October 22, 2012

Breast Cancer Radiation BOOP- Epler Pneumonia Alert

Gary R. Epler, M.D.

Breast Cancer Awareness: A strange lung disease called BOOP [bronchiolitis obliterans organizing pneumonia] may develop in some women who have had radiation treatment for breast cancer. It may be a funny sounding name, but I discovered this disease several years ago, and it can be serious or even lethal if not diagnosed and treated with the right medicine. 

BOOP is inflammation of the lungs. The BO in BOOP is “bronchiolitis obliterans” which means the small bronchiole airways are filled with inflammation. The OP in BOOP is “organizing pneumonia” which means the lungs are filled with inflammation. BOOP is often called Epler’s pneumonia.

In most situations, the cause is unknown, but sometimes BOOP occurs among women who have had radiation treatment for breast cancer. This type of BOOP usually occurs from three months to six months after the radiation treatment is completed. There may be no symptoms, but cough, fever, and shortness of breath are common. The lung examination is usually normal. The chest x-ray or computer scan shows hazy shadows, and surprisingly, usually in the lower lungs away from the radiation field. This type of BOOP is almost always curable with the powerful anti-inflammatory corticosteroid medication, or “steroids.” Fortunately, in some women, this type of BOOP can be closely monitored without medication and resolves over time. In conclusion, if pneumonia occurs during the first year after radiation treatment, it could be BOOP.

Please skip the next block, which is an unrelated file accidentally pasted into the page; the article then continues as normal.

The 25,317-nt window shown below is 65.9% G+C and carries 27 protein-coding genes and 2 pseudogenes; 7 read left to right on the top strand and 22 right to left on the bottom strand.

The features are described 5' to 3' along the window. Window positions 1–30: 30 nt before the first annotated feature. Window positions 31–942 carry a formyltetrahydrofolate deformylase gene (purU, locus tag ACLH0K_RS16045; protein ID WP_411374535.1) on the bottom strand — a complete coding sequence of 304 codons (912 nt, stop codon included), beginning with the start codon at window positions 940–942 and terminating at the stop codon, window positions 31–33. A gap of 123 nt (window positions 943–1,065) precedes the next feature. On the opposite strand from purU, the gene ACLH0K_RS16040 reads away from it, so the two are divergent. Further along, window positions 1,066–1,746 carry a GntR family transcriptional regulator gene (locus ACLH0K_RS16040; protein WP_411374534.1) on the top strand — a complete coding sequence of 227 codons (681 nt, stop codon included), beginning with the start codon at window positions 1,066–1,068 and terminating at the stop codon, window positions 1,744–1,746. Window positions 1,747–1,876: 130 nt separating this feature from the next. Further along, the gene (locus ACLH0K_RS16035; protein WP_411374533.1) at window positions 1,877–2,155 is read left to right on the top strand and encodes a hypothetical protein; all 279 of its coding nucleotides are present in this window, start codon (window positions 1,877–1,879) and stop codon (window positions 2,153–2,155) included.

"BOOP: You’re the Boss" in paperback and eBook

www.eplerhealth.com


2017/02/23

Susan Hill said:

Hi, i had breast cancer and radiation in jan. 2014. I developed boop and am now in my 4 th attempt to get off prednisone. The first 3 tries, when the does got to a certain number (?) the boop came back. They now have me down sizing .5 a month. Bummer.

2017/02/23

Dr. Gary Epler said:

Susan,

BOOP may occur in some women who have had radiation therapy for breast cancer. The BOOP may occur in the same location as the radiation treatment, but often occurs in the opposite lung. There are usually minimal symptoms.

Fortunately, if this is radiation BOOP, treatment is usually effective over time. The smallest effective dose for the least amount of time is usually given.

Ask you lung specialist questions about the diagnosis and the treatment plan until you understand the answers. This will help you manage the situation as well as possible.

I wish you good health and best wishes for success with your pulmonary condition.

Gary R. Epler, M.D.
Boston

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